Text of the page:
It is an unusual place. In its 75 years of business, Sholl’s Cafeteria has served food to both politicians and the homeless. As it faces the real possibility of closing its doors for good, an opportunity arises for the Student Association to save itself from its dismal year and prove it can be an effective body.
In my current job at city hall, I have been attending meetings with local government officials, agencies and community activists, all of whom are discussing ways to help Sholl’s stay in business. The problem facing Sholl’s is one of economics. The new owner of the building is going to raise the rent, and Sholl’s just doesn’t have enough money to afford the space. Each person I met tells me the same thing: The most efficient way to help Sholl’s is get more customers in there.
GW students are not that familiar with Sholl’s. Despite its good location (19 and K streets) and its remarkably low-priced food, GW students are not regular customers at this D.C. landmark.
Enter the SA.
The SA should begin a campaign to promote Sholl’s to GW students. Fliers, e-mails, posters, advertisements, the works. The entire SA Senate should have lunch there next week and then report back to their constituents on the restaurant. SA President Carrie Potter should bring her entire cabinet to Sholl’s along with other student group leaders.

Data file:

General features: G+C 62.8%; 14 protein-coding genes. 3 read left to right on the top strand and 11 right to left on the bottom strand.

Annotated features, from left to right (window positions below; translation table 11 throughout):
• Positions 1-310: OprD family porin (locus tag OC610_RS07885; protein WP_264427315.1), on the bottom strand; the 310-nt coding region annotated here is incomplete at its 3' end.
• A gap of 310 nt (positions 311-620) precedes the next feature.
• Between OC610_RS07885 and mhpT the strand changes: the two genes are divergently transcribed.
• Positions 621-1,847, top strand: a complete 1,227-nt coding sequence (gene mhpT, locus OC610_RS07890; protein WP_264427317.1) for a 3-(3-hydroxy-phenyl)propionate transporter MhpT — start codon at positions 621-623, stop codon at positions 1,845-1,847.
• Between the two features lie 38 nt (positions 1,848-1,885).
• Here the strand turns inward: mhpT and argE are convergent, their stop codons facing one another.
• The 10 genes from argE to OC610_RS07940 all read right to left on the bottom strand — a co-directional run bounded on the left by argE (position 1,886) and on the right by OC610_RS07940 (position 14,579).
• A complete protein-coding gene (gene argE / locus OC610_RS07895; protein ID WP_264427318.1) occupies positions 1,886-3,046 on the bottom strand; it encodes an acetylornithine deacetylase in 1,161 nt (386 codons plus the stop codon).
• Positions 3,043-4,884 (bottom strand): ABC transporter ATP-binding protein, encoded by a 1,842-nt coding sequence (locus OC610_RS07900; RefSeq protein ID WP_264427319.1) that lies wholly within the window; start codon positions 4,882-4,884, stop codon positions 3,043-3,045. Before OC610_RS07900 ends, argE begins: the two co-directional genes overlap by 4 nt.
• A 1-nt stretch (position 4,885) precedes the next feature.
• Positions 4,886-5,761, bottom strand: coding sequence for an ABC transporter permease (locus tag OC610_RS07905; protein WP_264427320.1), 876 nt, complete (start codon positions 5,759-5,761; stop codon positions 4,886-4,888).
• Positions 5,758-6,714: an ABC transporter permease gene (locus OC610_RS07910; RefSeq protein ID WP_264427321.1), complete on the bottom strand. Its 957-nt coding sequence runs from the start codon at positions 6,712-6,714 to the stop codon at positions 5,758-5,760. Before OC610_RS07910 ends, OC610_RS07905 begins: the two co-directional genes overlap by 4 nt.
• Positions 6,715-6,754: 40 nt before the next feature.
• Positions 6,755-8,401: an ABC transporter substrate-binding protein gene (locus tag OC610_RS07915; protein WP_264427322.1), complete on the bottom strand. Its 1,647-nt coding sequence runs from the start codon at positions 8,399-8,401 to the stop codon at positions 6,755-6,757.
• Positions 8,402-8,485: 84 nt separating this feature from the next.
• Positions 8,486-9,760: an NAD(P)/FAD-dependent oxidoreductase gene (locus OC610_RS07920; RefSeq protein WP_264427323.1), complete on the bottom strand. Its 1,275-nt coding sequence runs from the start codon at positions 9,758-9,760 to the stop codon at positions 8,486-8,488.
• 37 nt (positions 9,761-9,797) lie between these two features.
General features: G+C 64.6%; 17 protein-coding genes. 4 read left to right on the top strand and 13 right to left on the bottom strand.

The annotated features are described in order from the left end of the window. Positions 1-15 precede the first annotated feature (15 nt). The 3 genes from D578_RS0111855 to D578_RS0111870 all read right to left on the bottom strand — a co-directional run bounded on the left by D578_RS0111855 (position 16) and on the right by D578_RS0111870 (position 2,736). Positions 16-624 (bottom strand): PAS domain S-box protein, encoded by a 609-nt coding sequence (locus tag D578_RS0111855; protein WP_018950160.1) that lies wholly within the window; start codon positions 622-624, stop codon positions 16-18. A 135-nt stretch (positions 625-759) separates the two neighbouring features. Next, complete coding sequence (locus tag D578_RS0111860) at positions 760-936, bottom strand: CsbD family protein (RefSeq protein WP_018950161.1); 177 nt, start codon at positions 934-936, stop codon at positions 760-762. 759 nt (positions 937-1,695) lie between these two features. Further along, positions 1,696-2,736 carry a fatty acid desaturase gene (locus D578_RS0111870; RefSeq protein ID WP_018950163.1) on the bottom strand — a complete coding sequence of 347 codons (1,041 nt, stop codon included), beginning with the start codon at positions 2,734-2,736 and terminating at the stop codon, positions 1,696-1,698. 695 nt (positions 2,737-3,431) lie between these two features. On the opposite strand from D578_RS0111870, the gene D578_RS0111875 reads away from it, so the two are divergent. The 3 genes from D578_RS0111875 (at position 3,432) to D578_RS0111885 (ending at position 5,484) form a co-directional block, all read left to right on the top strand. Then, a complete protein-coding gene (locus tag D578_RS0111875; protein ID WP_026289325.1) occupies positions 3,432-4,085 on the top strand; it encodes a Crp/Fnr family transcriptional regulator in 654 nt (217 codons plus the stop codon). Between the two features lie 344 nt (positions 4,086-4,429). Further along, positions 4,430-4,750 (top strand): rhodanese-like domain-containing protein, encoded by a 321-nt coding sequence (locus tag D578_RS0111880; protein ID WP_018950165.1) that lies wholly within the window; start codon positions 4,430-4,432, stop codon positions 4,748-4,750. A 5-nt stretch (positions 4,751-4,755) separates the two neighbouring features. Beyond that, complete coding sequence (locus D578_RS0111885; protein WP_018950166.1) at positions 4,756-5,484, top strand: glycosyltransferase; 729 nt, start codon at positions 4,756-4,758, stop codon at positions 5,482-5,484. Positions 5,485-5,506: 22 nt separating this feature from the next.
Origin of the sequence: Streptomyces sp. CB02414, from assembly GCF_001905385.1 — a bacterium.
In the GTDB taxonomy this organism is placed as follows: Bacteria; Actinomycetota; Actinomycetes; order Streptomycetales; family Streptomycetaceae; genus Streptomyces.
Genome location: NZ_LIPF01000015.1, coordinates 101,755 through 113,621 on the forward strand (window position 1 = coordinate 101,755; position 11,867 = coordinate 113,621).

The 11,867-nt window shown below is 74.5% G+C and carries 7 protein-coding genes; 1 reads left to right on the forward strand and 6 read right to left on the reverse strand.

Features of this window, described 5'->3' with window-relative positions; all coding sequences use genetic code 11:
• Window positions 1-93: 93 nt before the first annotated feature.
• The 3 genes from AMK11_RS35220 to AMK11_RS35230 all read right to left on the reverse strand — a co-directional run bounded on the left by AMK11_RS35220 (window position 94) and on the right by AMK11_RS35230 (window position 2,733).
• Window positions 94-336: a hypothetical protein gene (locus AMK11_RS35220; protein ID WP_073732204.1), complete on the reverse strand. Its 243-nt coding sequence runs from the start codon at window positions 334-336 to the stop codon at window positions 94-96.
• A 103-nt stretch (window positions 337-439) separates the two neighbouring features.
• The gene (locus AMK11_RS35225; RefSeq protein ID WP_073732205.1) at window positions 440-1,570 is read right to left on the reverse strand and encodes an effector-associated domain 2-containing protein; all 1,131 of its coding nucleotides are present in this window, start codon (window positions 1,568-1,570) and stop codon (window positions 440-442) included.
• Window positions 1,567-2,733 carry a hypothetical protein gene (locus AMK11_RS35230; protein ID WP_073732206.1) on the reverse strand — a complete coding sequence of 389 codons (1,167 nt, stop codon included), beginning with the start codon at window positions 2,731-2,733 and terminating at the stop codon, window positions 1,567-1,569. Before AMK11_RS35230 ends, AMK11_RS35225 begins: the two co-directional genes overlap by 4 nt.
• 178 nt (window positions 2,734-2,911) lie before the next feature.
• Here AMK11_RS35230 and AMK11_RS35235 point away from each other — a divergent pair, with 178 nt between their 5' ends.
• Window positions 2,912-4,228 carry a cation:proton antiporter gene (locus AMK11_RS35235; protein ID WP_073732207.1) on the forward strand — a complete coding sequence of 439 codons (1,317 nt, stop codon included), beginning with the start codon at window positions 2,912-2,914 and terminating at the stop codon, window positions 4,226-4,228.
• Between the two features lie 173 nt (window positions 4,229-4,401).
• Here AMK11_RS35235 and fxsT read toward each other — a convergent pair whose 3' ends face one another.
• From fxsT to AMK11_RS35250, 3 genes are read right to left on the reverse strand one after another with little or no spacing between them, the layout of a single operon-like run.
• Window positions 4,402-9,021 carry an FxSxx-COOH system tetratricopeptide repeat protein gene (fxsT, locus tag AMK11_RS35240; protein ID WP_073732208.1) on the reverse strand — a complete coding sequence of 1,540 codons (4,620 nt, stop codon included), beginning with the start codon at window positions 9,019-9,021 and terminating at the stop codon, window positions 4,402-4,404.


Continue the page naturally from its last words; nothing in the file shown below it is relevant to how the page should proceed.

Some say GW students are not that interested in going to a place like Sholl’s. Nonsense – they just don’t know it exists. I did a little unscientific poll in J Street last week. I asked some students if they know what Sholl’s is and where it is located. Almost all of than had no idea what I was talking about.
Willie Sutton once said when asked why he robbed banks, “it’s were the money is.” Why would GW students go to Sholl’s? It’s where good cheap food is. Since when are GW students not interested in good cheap food?
It is a golden opportunity for the SA. It may be its last chance to salvage some respect from the student body. What better way to respond to an election gone haywire and an administration that never got going, then to launch an all-out effort to save Sholl’s?
If the SA were successful and brought students to Sholl’s, then it could be partly responsible for saving a D.C. institution. Not bad for an organization in chaos. In fact, this could be the turning point for the SA.
The opportunity is there, the only question is, will they seize it?
-The writer, a senior majoring in political communication, is press secretary for D.C. at-large Councilmember Harold Brazil.